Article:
What does your body do when you forget your boundaries? Does your stomach flip flop? Does your heartbeat increase? Do your cheeks get warm? Do you find yourself at a loss for words or feeling frazzled? Do you feel tired or drained? Do you feel irritated or angry?

    People are always going to ask us for things or need something from us. It’s not their fault if it’s more than what we’re able to give. Our body gives us clues when we’re not okay with something LONG before our mind realises what’s even going on.

  4.  Notice when and where you feel most drained

    There are pretty common things that are extra draining to introverts and can also overwhelm or exhaust highly sensitive people. Loud noises. Big crowds. Being at work all day, talking to lots of people.

    But what affects YOU.

    There is no black and white to this. Introversion, sensitivity (and, actually, everything else) are on a spectrum. Start paying attention to the interactions, events, involvements, responsibilities that leave you feeling exhausted or drained of energy. This is the first step to truly understanding your own energy.

  5.  Call Your Energy Back In

    At the end of the day, or after a big encounter with others that have left you feeling a bit tired, stop, breathe, and call any energy you’ve sent out or leaked away back to you.

    Visualise it however you please – I focus on a golden orb in the centre of my body and all the energy I’ve been sending out like golden threads. I see them unhooking from whatever or whoever I’ve been thinking about (either consciously or subconsciously) and reel them back in to me, making the golden orb grow brighter and bigger and better than ever.

As I mentioned earlier, this is not an overnight shift in suddenly having super strong boundaries and letting no one stomp on them. We’re fluid, energetic beings that adapt and evolve over lifetimes, not necessarily overnight.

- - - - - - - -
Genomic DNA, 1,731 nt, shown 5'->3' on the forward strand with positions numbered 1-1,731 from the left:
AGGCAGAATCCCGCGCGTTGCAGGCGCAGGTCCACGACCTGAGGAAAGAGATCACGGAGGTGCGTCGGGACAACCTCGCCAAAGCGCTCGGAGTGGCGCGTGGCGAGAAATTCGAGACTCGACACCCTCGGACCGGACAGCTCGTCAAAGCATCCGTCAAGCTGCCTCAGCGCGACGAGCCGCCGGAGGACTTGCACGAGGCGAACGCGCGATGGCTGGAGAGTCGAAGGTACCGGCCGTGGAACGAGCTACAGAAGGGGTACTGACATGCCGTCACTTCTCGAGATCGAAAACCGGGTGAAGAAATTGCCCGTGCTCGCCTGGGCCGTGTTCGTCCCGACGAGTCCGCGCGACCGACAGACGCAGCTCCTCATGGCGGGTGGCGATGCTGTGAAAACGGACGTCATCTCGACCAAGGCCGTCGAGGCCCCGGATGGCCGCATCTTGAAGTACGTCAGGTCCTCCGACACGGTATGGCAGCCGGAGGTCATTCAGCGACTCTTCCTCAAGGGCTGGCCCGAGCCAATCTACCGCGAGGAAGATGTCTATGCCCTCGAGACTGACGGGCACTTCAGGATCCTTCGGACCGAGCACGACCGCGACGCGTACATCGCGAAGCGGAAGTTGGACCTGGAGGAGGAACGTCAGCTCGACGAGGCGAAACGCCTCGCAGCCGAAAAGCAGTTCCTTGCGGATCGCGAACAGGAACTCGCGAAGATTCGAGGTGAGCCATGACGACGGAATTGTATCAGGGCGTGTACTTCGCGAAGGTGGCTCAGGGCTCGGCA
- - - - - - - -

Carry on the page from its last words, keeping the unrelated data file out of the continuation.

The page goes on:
You can be doing so well with saying no when it feels right and suddenly find yourself giving your time, your energy, your power away because you found yourself put on the spot or someone you love SO much asked something of you.

The key is to not be too hard on ourselves, and over time, looking back and realising how far we’ve come. How much more strong we are in our own energy and being in a good place with the people in our lives so we’re not constantly giving all of ourselves. 

It feels like such a cliche to say that it doesn’t happen overnight, but that it does happen. But it takes first an awareness of what’s going on and then intentional work each and every day to check in with how we’re feeling and where we’re overgiving to breaking point.

If you’d like to understand your energy a bit more, I’m currently offering an introductory 1-hour energy and soul medicine session for just $97 (until the 16th of June 2019). 

Book in here or email info(at)katherinemackenziesmith(dot)com to secure one of the final available spots.